But of course, you all knew that already didn’t you? Queen Elsa, always a day behind, as youzhe.
I posted a video announcing Jude’s birth right here. Music and everything. One can also skip down to the bottom, it’s posted there too.
But if you’re up for the nitty gritty birth details (that’s why you’re here!) then, voila, my friends.
3 things first:
-I was nervous about labor going lightning fast because after birthing 3 children, mamas tend to have a certain muscle memory, we’ll term it ever so kindly.
So by the time Thursday, April 9th showed up, I looked like this:
And two cares I did not give.
The ceremonial going-into-labor-shower&blowdry was 4 days gone, but contractions had increased overnight, along with the bat signal showing up in the wee hours of the morning. I have a history of pushing out a baby within hours of losing a mucus plug, so I might’ve rightly panicked and told Craig it was hospital time. For real this time. (And trust me, I was rolling my own eyes about all of this early labor malarkey because only rookie preggers go to the hospital too soon, right? RIGHT. …)
We got there, that lovely, amazing birthing center, and spent 3 hours putzing about (in one of the prized 3 rooms, and boy were we proud as peacocks to have it). Craig took more phone pictures of me than he ever has in his life, and I let my midwife check me for dilation: a whopping 3.5cm.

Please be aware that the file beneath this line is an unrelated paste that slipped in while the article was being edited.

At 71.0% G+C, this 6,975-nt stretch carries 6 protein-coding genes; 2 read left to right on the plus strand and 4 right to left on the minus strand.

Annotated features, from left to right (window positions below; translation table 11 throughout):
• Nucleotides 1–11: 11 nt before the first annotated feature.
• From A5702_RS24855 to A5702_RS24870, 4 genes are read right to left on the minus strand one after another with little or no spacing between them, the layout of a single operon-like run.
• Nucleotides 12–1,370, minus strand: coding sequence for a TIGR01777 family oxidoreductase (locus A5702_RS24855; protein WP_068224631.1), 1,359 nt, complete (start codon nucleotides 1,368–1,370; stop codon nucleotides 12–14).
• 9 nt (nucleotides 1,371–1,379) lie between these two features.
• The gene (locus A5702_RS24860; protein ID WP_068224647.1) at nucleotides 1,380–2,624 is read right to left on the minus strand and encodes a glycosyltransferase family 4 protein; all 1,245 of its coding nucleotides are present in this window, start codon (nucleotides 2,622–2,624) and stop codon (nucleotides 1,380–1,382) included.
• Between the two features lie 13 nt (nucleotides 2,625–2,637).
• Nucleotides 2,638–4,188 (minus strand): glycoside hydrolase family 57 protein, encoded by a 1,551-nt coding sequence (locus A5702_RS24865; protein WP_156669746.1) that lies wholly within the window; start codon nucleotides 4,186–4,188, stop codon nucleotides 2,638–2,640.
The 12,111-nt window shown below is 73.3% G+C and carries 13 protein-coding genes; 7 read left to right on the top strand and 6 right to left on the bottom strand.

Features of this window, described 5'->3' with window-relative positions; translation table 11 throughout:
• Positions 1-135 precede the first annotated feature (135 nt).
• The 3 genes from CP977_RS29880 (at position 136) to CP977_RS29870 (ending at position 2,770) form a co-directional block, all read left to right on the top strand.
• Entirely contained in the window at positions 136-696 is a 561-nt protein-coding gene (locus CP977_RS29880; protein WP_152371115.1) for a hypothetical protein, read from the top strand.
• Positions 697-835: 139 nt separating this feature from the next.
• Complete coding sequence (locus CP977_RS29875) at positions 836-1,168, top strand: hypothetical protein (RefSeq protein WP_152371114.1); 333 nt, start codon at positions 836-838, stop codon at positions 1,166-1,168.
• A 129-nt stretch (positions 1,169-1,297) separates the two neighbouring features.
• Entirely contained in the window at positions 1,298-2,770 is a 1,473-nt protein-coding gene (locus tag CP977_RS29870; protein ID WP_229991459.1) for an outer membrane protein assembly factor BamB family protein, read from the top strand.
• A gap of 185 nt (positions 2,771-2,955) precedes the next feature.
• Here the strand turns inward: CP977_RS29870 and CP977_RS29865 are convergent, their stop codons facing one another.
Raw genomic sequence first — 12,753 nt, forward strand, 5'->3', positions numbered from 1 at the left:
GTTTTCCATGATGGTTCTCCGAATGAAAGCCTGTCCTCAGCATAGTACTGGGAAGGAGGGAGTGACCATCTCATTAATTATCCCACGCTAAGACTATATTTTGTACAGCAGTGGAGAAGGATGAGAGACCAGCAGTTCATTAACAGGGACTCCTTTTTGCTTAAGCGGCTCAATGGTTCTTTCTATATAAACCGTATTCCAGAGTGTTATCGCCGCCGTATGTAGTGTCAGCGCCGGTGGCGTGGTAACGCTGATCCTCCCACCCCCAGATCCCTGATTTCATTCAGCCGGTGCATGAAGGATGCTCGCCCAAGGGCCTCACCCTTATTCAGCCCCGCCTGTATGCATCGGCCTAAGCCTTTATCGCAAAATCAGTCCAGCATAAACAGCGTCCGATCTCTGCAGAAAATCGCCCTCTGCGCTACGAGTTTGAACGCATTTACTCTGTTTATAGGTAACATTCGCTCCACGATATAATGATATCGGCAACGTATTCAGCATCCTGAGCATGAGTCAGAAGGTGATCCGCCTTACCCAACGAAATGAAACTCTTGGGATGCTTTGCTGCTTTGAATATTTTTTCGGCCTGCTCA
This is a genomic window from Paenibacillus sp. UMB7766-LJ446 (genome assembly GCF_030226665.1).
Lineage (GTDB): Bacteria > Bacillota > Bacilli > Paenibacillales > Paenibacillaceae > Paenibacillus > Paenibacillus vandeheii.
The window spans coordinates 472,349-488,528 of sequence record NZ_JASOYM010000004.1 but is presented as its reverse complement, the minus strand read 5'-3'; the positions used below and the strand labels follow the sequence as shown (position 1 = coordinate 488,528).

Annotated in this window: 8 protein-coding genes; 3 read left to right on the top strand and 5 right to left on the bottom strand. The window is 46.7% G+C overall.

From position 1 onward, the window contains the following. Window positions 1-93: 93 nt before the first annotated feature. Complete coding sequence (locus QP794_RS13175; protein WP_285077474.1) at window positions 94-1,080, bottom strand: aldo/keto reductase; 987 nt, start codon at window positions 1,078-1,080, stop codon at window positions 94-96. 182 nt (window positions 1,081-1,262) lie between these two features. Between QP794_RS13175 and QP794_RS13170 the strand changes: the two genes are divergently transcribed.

The contractions had stole back into their lair, leaving me bristly and non-smiley.
We drove home, pitstopping at Chipotle for dat guacamole because by now I was also hangry. Vainessa stayed in the car while Craig went in to order (for what it’s worth I was wearing torn leggings as pants, a shirt not long enough to cover all that up, and a tank top as a bra. The image of proper feminine dress, I am.), and yikes, a few of these contractions were not very dandy. Not dandy at all.
The closer we got to home, the more intense -albeit still far apart- my contractions became, and I grew more alarmed that we were driving away from the place of birthing. By the time we pulled into the driveway of my parent’s house, I was bracing myself through each contraction. I was so pissed off at their 6 day swaggerings that I didn’t inform Craig, and instead barked at him to help the guac-breath’d buffalo out of the car.